I should point out that no cable company scales their network on the assumption that 3 top tier users will be maxing out at the same time.
Ironically, I remember reading some American cable dimensioning data that said *precisely* that: 3 users on the top tier.
In the example you quoted that would mean VM having the area running at no higher than 25% on the off chance that 3 x 300Mb users all decide to download at the same time to ensure no visible contention.
I'm not sure it said that you have to run with sufficient /unused/ capacity to cater for 3 top-tier users, just in case they start up (which sounds like what you say above). I'm sure it just said that the segment has to have that much capacity available in total, include capacity used by the other 2,000 "normal" users.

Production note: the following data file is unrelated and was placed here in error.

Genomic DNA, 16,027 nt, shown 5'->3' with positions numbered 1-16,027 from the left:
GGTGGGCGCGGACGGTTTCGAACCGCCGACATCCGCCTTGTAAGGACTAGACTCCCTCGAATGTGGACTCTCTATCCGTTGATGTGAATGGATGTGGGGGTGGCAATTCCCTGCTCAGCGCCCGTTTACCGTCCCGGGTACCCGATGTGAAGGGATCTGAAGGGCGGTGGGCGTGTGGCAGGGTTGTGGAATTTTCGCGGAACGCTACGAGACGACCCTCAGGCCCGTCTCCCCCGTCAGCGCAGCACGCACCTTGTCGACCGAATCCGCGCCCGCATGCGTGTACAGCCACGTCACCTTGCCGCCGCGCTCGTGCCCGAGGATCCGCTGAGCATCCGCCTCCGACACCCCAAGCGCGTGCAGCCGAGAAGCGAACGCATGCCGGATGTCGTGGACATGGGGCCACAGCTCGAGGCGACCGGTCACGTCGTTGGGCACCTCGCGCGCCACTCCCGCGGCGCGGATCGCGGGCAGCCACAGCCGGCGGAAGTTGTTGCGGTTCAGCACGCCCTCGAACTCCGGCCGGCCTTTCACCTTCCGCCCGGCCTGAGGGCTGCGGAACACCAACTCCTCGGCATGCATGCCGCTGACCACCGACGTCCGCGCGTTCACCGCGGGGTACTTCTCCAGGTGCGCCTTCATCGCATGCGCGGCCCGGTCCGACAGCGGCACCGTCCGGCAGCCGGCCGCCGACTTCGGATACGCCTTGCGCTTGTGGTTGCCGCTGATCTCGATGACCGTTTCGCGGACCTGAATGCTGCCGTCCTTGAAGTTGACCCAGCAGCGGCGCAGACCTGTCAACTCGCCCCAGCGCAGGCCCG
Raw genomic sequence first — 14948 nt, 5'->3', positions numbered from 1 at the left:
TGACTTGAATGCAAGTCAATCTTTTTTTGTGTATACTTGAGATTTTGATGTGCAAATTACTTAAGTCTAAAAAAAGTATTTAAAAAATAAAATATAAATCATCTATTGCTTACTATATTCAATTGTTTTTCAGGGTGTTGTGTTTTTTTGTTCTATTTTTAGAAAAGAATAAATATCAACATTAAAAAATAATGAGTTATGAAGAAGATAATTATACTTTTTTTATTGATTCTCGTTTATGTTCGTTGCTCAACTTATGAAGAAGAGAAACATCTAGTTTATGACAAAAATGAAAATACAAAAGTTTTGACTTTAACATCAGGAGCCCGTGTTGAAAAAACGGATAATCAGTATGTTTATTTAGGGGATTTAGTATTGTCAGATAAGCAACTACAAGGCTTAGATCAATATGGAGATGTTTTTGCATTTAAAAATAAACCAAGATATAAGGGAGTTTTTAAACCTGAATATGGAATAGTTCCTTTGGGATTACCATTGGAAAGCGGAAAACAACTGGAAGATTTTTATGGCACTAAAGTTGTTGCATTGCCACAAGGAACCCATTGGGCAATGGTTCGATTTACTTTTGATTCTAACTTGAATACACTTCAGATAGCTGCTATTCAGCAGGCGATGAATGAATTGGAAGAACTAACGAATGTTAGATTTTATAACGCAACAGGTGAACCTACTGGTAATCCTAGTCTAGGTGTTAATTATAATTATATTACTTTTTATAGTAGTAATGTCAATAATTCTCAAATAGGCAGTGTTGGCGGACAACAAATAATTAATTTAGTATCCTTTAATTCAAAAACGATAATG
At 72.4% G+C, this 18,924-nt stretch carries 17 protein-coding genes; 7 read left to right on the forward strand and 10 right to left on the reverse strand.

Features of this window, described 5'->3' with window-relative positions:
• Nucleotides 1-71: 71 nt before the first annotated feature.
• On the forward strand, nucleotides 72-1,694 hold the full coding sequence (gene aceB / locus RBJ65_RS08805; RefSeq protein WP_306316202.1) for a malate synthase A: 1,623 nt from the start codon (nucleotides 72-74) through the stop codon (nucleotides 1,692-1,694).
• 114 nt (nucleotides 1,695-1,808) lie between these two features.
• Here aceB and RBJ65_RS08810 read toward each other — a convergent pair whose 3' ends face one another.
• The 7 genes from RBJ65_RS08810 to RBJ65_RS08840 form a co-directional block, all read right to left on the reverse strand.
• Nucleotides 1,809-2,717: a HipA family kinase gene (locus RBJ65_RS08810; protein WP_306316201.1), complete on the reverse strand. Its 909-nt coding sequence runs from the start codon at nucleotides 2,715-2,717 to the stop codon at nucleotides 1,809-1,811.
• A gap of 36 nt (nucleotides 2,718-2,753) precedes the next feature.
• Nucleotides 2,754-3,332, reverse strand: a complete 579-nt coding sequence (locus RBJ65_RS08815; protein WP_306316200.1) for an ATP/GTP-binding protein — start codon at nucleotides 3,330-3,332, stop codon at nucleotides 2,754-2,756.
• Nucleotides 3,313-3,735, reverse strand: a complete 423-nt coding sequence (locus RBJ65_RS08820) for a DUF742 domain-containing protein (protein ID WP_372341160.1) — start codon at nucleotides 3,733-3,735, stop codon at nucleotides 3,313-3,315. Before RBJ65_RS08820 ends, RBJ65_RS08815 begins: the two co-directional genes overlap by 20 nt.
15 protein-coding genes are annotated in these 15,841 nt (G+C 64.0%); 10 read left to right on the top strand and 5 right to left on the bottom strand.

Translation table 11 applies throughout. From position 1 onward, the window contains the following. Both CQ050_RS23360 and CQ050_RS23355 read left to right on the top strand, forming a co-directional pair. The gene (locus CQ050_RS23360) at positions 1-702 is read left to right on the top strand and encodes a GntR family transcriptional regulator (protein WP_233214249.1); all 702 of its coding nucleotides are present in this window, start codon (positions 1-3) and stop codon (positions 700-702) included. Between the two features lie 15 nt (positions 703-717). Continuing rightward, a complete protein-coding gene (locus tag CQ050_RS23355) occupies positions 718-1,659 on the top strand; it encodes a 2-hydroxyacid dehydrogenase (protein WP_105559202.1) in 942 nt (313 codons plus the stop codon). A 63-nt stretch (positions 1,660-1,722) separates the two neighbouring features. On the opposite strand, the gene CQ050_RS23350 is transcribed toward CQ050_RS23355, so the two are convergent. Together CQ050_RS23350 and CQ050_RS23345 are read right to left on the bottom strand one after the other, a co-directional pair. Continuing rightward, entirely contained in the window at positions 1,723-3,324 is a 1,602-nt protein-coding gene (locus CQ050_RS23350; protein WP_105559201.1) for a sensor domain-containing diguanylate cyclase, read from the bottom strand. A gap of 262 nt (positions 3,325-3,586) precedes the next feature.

Essentially, that dimensioning rule tells you that, if you have a segment capable of 450Mbps aggregate, then the top tier should be no more than 150Mbps. If the segment is capable of 1Gbps aggregate, then the top-tier should be no more than 333Mbps.
Now, to be fair, it was something I read a few years ago now - back when the 150Mbps tier was new. And it certainly wasn't given as a VM rule.
Your alternative sounds like a perfectly feasible alternative, though much harder for us consumers to gauge.
I assume that BT will have to start working to similar planning guidelines when it comes to backhaul in the access network - especially G.Fast nodes (at first) and FTTC nodes, as that sustained load builds some more.